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STScI Newsletter
2024 / Volume 41 / Issue 01

About this Article

Claire Blome (cblome[at]stsci.edu), Abigail Major (amajor[at]stsci.edu)

When we spring forward, the institute also looks back to celebrate the year before. In 2023, staff took on new projects, reached significant milestones, and completed ongoing initiatives at the Space Telescope Science Institute (STScI). First up: Young stars. Staff who support the Hubble Space Telescope (HST) completed and released an ambitious three-year program known as ULLYSES to support the worldwide astronomy community’s collective research about star formation.

Colleagues who support the James Webb Space Telescope (JWST) watched as astronomers around the world made discoveries on all scales during its first year of science. The year included record-setting requests for observing time, and hundreds of new refereed papers based on JWST data. As the telescope’s Science Operations Center, STScI offers ongoing support to the astronomy community by frequently improving software and keeping the science community up to date with conferences and workshops.

The long horizontal is split into five sections. From left to right: Hubble image of NGC 1333 shows colors ranging from blue at the top to gold in the middle and red at the bottom. An all-sky mosaic from TESS shows a grid-like combination of images in black and white with a bright white arc from top left extending to bottom center, and a few white splotches elsewhere. Webb image of Rho Ophiuchi shows red dual opposing jets coming from young stars in the top half, while a glowing pale-yellow, cave-like structure is bottom center, tilted toward two o’clock, with a bright star at its center. An illustration represents the Roman Space Telescope, showing a tilted yellow galaxy core at center surrounded by blue spiral arms flowing counterclockwise. A transparent light blue section covers the left side, with a keyhole at the bottom. Two people stand at bottom left. At far right, the cover is deep blue and includes text, ’23 in review, at center, and the Space Telescope Science Institute logo at bottom right.
The STScI 2023 Year in Review poster offers stats about our missions and divisions, gorgeous images and an illustration, and is foldable once printed.

When the Nancy Grace Roman Space Telescope is deployed into space in late 2026, it will begin a chapter of exciting science. Read an immersive interview with three contributors who are helping to design Roman’s Science Operations Center software, including the planning and scheduling subsystem, the data management subsystem, and the project reference database.

As the excitement for the upcoming Habitable Worlds Observatory builds, staff in STScI’s Russell B. Makidon Optics Lab report on their progress about designs for an advanced coronagraph—and the challenges they must overcome to help make the new flagship mission’s goals possible.

Accessible astronomical data is also top of mind. Colleagues who support the Barbara A. Mikulski Archive for Space Telescopes (MAST) recognize that its tools often rely on Jupyter notebooks, which can be challenging to access and navigate for people with disabilities. That led staff to organize a well-rounded Day of Accessibility. This and other MAST initiatives are helping to lower barriers to embark on astronomical research.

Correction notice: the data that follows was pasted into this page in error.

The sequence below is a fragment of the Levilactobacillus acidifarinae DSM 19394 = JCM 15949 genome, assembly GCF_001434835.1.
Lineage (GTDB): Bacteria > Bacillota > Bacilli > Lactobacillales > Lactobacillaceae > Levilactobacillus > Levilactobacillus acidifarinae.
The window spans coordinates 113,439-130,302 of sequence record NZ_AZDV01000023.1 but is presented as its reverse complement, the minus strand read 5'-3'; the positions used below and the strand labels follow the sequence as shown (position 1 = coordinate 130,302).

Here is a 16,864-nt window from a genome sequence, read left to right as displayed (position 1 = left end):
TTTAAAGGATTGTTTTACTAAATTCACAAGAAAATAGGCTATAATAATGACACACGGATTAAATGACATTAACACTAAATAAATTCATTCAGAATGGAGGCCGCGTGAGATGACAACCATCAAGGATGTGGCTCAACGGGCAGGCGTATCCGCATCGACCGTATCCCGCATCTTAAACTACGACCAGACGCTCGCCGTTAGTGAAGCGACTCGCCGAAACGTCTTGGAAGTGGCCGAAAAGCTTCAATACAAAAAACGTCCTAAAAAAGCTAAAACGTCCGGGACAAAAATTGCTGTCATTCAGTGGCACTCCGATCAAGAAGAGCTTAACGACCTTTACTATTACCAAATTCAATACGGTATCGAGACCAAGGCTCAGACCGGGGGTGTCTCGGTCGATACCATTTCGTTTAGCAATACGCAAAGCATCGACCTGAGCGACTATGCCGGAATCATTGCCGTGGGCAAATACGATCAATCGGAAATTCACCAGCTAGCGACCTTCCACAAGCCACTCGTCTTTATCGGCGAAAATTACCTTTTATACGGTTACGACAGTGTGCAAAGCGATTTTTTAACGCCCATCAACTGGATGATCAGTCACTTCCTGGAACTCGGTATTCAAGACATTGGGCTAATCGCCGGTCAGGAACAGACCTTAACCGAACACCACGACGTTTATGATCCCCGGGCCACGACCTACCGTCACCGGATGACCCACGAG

In addition to publishing a variety of papers, many of our colleagues also began participating in a new mentorship program, which is designed to help employees carve out safe spaces for difficult conversations and give them freedom to excel.

Graph shows increasing publications based on archival, general observer data, and a mix from 1991 to 2023. The y-axis is labeled “Number of Papers” and the x-axis is labeled “Year of Publication.” Click View Description for additional details.
Researchers have published thousands of refereed articles based on HST data since the 1990s. In 2023, astronomers published more than 1,000 peer-reviewed papers using HST observations. Part indicates a combination of archival and general observer data, AR refers to archival data, and GO indicates general observer data. Access this chart at the bottom of the annual report’s By the Numbers article for an extended description of the graphic.
Graph shows publications based on archival (AR) data, general observer (GO) data, and a mix (Part) in 2022 and 2023. The y-axis is labeled “Number of Papers” and the x-axis is labeled “Years of Publication.” Papers in 2022 exceeded 50. Papers in 2023 almost met 400. The data in each line are represented by colors. Green is part, yellow is AR, and orange represents GO. 2022 shows a fairly even mix of AR and GO, with a sliver of Part at the bottom. 2023 shows a bulk of GO, followed by a significant portion of AR, and a slightly larger sliver in green.
In 2022, researchers using JWST data published just over 50 peer-reviewed papers. In 2023, the number jumped to almost 400 published peer-reviewed papers. Part indicates a combination of archival and general observer data, AR refers to archival data, and GO indicates general observer data. See all the charts that show demand for JWST and HST.

Our annual report also covers our engineering staff’s fine tuning of data processing, the top HST and JWST 2023 news stories, and how we engaged the public with astronomical discoveries. Also check out this year’s poster, for more stats, and captivating images and an illustration.

 

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